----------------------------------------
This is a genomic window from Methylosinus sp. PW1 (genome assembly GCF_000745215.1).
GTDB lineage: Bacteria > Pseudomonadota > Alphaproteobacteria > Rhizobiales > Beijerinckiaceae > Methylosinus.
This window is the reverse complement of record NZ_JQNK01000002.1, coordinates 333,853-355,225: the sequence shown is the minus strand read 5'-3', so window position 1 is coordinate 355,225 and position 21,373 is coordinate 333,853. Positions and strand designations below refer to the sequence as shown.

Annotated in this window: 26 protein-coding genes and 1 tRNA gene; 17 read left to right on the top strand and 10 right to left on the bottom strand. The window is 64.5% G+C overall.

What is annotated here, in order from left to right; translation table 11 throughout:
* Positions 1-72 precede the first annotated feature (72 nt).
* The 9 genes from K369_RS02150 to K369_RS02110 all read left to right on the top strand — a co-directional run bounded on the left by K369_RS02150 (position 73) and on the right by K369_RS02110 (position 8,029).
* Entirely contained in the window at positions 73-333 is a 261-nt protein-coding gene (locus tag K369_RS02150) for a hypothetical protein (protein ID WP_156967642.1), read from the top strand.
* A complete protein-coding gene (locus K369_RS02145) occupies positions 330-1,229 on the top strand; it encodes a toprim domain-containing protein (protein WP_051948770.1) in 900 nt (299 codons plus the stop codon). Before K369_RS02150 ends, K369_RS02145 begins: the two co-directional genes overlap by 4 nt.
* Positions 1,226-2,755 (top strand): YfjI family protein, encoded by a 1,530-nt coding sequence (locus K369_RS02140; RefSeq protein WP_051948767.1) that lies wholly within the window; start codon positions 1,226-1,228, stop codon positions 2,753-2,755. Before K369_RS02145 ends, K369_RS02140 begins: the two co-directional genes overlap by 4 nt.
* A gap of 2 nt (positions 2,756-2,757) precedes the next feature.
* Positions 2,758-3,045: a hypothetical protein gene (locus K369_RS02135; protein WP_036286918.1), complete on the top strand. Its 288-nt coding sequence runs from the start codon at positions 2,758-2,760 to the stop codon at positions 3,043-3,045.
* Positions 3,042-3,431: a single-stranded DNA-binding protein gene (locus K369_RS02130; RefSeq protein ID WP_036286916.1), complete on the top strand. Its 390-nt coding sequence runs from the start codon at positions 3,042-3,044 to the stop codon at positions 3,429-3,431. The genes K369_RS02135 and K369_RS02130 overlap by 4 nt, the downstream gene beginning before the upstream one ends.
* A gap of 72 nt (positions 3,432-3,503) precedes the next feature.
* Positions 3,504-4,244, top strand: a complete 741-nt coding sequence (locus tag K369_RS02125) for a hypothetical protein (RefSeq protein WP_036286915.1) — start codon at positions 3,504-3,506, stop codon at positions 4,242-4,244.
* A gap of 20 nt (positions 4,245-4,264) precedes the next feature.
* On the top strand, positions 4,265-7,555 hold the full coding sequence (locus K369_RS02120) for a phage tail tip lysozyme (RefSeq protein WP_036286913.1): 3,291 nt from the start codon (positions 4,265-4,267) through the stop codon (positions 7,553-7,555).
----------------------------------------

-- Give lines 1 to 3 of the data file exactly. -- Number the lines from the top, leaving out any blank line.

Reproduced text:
This is a genomic window from Methylosinus sp. PW1 (genome assembly GCF_000745215.1).
GTDB lineage: Bacteria > Pseudomonadota > Alphaproteobacteria > Rhizobiales > Beijerinckiaceae > Methylosinus.
This window is the reverse complement of record NZ_JQNK01000002.1, coordinates 333,853-355,225: the sequence shown is the minus strand read 5'-3', so window position 1 is coordinate 355,225 and position 21,373 is coordinate 333,853. Positions and strand designations below refer to the sequence as shown.